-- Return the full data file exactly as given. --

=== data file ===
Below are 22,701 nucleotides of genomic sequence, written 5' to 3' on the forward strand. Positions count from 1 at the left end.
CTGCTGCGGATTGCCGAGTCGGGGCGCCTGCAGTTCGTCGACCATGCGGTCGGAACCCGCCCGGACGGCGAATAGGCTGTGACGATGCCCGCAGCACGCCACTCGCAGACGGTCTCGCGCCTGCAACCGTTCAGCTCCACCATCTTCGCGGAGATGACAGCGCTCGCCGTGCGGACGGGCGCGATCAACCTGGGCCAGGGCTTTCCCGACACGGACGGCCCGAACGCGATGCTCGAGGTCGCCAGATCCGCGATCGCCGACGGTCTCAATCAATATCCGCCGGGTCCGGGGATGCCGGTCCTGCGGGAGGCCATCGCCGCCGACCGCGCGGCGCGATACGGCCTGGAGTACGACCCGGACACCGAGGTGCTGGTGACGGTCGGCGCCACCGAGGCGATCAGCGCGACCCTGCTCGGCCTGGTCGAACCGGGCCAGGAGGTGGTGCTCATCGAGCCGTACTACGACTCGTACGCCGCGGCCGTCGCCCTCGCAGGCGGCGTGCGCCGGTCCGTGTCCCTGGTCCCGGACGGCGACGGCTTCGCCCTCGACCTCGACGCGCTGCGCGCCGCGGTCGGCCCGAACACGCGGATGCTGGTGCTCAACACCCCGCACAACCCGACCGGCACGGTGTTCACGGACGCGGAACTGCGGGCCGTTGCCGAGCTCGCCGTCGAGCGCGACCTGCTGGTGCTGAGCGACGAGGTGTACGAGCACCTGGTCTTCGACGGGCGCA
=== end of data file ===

Below are 22,701 nucleotides of genomic sequence, written 5' to 3' on the forward strand. Positions count from 1 at the left end.
CTGCTGCGGATTGCCGAGTCGGGGCGCCTGCAGTTCGTCGACCATGCGGTCGGAACCCGCCCGGACGGCGAATAGGCTGTGACGATGCCCGCAGCACGCCACTCGCAGACGGTCTCGCGCCTGCAACCGTTCAGCTCCACCATCTTCGCGGAGATGACAGCGCTCGCCGTGCGGACGGGCGCGATCAACCTGGGCCAGGGCTTTCCCGACACGGACGGCCCGAACGCGATGCTCGAGGTCGCCAGATCCGCGATCGCCGACGGTCTCAATCAATATCCGCCGGGTCCGGGGATGCCGGTCCTGCGGGAGGCCATCGCCGCCGACCGCGCGGCGCGATACGGCCTGGAGTACGACCCGGACACCGAGGTGCTGGTGACGGTCGGCGCCACCGAGGCGATCAGCGCGACCCTGCTCGGCCTGGTCGAACCGGGCCAGGAGGTGGTGCTCATCGAGCCGTACTACGACTCGTACGCCGCGGCCGTCGCCCTCGCAGGCGGCGTGCGCCGGTCCGTGTCCCTGGTCCCGGACGGCGACGGCTTCGCCCTCGACCTCGACGCGCTGCGCGCCGCGGTCGGCCCGAACACGCGGATGCTGGTGCTCAACACCCCGCACAACCCGACCGGCACGGTGTTCACGGACGCGGAACTGCGGGCCGTTGCCGAGCTCGCCGTCGAGCGCGACCTGCTGGTGCTGAGCGACGAGGTGTACGAGCACCTGGTCTTCGACGGGCGCA